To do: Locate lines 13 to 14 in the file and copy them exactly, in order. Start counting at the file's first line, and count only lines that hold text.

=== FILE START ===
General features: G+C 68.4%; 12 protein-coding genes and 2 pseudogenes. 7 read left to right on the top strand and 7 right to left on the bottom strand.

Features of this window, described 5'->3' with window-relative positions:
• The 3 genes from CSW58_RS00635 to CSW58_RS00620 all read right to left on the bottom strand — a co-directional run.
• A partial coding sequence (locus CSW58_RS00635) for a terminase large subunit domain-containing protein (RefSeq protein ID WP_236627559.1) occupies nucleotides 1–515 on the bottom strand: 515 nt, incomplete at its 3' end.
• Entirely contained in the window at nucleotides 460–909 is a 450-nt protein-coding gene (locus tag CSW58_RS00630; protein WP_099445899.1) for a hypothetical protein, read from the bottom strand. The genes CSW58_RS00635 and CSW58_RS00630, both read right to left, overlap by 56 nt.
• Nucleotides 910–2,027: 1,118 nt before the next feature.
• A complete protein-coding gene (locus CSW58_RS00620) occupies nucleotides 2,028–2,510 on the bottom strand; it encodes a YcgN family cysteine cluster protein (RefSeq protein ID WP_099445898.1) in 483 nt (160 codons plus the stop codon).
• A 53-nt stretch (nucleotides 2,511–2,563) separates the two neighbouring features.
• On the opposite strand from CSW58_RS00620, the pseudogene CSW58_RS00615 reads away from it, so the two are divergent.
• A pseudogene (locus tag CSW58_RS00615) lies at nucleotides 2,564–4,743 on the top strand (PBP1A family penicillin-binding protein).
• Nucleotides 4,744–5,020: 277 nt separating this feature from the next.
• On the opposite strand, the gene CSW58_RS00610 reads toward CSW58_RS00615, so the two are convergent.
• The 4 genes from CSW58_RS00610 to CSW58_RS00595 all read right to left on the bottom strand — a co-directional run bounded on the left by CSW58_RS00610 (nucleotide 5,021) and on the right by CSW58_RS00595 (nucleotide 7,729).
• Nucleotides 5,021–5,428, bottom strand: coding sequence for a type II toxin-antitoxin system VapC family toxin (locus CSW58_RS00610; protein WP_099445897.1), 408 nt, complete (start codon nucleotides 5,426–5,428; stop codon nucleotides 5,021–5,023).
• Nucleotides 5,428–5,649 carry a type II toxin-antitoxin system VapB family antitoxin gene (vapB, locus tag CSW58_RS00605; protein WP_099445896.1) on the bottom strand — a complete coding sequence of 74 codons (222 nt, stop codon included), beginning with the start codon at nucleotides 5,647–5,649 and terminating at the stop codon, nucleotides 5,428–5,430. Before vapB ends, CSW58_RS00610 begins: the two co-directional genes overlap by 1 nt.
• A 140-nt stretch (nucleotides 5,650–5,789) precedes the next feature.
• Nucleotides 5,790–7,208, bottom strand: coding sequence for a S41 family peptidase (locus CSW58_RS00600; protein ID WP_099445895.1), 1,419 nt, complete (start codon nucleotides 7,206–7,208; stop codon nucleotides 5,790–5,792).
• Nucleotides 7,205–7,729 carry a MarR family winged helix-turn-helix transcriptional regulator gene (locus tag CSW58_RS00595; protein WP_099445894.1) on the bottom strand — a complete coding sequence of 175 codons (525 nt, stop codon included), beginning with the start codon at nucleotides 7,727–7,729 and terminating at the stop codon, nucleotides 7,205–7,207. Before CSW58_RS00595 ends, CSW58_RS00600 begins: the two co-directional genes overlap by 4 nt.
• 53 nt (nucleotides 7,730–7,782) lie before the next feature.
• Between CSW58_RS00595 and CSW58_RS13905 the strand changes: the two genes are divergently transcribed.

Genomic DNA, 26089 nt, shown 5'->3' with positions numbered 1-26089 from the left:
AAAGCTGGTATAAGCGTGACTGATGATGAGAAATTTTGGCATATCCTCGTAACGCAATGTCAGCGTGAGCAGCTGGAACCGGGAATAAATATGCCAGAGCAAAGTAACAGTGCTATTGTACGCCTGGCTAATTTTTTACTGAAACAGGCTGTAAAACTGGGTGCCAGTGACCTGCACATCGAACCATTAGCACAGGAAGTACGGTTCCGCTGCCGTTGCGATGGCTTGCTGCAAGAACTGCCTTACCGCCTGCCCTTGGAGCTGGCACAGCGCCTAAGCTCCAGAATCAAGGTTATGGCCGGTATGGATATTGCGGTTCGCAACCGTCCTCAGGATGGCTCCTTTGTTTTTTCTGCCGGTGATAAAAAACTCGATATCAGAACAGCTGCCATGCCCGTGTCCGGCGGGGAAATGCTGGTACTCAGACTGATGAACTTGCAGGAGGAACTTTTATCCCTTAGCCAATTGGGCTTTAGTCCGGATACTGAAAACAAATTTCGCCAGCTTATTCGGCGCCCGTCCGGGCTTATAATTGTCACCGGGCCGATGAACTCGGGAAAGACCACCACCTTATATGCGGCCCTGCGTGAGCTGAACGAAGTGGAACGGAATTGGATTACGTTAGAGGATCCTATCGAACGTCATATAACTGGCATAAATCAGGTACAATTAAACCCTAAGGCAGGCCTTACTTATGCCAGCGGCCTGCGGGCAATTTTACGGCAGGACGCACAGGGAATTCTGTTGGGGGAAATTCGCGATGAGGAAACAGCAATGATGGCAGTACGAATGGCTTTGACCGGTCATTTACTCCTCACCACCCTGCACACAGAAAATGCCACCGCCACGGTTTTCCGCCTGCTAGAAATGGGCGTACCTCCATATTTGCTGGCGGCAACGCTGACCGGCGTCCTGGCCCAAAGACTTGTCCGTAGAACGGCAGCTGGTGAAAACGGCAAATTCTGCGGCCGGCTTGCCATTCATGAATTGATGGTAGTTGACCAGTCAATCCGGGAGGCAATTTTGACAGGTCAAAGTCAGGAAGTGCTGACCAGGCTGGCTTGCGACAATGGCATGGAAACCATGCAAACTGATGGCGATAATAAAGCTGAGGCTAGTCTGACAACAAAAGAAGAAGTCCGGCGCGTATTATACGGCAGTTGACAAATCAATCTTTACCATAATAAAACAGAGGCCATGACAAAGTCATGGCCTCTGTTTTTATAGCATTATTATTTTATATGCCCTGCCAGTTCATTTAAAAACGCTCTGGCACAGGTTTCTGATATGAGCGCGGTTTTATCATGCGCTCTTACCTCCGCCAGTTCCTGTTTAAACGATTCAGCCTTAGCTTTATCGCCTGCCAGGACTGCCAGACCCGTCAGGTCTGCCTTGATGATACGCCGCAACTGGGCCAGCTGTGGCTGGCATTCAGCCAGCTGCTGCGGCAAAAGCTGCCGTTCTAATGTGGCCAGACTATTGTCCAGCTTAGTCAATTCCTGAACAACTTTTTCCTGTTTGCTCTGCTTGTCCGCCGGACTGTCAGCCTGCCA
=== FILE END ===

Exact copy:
• The 4 genes from CSW58_RS00610 to CSW58_RS00595 all read right to left on the bottom strand — a co-directional run bounded on the left by CSW58_RS00610 (nucleotide 5,021) and on the right by CSW58_RS00595 (nucleotide 7,729).
• Nucleotides 5,021–5,428, bottom strand: coding sequence for a type II toxin-antitoxin system VapC family toxin (locus CSW58_RS00610; protein WP_099445897.1), 408 nt, complete (start codon nucleotides 5,426–5,428; stop codon nucleotides 5,021–5,023).